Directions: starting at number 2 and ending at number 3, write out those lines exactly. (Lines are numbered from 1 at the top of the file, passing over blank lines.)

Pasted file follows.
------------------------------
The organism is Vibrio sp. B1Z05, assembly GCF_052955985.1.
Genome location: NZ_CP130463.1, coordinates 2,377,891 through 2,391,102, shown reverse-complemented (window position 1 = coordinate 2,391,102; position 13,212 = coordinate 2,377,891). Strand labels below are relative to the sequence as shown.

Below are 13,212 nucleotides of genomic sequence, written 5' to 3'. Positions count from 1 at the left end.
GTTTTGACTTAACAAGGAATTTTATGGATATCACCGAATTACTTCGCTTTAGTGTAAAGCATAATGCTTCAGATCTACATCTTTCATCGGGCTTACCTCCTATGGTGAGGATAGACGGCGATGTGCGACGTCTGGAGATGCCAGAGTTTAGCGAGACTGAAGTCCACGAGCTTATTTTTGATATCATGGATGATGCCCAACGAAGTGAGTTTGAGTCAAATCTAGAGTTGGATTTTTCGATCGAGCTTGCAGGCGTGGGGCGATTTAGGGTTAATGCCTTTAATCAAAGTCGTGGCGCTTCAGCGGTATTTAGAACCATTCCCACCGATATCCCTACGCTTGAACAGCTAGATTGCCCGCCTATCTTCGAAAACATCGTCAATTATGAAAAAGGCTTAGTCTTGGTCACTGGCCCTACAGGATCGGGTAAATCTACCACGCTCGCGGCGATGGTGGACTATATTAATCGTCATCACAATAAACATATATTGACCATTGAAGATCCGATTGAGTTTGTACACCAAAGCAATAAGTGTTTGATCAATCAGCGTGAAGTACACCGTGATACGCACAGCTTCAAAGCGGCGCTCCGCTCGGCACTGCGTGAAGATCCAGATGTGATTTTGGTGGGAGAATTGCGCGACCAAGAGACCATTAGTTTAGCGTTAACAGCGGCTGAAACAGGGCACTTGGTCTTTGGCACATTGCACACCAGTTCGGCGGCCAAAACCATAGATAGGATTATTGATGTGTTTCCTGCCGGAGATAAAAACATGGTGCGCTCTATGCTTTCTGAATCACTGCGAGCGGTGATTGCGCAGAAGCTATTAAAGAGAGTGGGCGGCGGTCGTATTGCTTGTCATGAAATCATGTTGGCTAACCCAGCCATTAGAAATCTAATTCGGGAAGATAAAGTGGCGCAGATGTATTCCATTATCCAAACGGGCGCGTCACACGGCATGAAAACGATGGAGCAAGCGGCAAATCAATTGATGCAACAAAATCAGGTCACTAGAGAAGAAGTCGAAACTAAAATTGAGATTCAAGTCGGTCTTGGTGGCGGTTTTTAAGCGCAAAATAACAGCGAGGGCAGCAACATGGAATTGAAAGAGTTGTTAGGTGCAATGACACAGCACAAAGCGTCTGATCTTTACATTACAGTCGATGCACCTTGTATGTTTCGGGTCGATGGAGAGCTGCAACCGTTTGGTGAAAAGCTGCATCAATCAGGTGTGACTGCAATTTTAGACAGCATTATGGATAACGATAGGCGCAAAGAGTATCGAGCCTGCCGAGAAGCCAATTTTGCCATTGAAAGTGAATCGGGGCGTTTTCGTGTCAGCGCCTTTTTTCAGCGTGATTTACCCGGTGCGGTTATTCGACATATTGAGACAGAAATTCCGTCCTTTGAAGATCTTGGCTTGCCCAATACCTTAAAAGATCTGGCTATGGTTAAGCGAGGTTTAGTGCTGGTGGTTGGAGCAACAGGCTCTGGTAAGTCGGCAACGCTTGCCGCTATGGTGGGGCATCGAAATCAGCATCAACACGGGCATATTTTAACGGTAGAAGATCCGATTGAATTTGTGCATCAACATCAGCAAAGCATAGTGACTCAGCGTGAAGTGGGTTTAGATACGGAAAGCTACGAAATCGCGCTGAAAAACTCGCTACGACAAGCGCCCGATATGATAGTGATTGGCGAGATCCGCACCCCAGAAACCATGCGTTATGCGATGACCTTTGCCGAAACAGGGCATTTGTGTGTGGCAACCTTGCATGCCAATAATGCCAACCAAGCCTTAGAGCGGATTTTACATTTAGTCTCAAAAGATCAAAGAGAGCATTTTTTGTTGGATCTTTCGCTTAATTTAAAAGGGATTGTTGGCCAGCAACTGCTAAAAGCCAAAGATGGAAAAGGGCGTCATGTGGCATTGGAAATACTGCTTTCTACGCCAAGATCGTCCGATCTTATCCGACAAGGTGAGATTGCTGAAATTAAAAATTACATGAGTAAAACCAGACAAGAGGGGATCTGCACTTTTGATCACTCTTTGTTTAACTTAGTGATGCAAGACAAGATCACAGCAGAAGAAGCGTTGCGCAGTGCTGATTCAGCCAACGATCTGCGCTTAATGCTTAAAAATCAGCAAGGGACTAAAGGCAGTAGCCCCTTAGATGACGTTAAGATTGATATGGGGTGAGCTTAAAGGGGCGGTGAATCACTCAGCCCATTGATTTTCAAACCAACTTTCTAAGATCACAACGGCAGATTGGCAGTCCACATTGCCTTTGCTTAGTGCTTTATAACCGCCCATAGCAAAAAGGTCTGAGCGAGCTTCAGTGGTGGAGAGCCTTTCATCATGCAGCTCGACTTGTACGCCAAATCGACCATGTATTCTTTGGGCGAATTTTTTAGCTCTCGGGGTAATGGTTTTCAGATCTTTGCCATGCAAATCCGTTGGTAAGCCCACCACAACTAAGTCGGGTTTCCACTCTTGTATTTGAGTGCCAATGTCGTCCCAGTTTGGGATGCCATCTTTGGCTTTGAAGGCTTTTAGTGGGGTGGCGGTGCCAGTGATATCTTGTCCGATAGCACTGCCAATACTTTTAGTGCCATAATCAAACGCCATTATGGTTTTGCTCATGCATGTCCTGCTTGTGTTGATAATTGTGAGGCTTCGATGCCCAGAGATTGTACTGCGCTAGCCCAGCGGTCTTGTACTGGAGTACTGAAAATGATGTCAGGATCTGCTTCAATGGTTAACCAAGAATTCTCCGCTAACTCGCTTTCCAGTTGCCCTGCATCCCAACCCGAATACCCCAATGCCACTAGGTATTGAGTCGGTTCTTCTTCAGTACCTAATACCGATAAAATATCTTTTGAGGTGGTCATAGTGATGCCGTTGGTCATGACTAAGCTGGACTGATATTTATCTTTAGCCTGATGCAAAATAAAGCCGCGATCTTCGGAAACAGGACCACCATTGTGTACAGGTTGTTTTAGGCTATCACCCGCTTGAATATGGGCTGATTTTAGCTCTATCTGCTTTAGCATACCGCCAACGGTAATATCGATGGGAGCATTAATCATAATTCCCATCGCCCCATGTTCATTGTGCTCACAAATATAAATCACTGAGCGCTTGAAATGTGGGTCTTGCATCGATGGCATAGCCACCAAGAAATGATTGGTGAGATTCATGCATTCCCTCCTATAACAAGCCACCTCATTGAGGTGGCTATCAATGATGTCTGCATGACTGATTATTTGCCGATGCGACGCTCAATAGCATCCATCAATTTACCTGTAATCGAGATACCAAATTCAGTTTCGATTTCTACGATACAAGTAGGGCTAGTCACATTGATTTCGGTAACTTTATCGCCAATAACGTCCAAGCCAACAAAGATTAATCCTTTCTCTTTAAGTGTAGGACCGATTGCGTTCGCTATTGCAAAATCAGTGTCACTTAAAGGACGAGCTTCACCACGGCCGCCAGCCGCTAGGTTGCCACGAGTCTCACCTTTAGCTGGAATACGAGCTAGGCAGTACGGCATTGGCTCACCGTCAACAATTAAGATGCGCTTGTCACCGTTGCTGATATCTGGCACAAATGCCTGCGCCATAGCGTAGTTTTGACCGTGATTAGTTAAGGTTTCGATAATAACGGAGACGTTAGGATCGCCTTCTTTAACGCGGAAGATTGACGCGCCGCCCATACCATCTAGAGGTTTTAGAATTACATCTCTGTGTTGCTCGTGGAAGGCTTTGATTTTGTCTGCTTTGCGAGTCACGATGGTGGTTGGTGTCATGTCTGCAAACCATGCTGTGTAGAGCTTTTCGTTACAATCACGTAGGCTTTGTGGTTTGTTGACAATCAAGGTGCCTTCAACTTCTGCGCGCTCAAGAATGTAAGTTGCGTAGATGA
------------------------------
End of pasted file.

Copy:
Genome location: NZ_CP130463.1, coordinates 2,377,891 through 2,391,102, shown reverse-complemented (window position 1 = coordinate 2,391,102; position 13,212 = coordinate 2,377,891). Strand labels below are relative to the sequence as shown.

Below are 13,212 nucleotides of genomic sequence, written 5' to 3'. Positions count from 1 at the left end.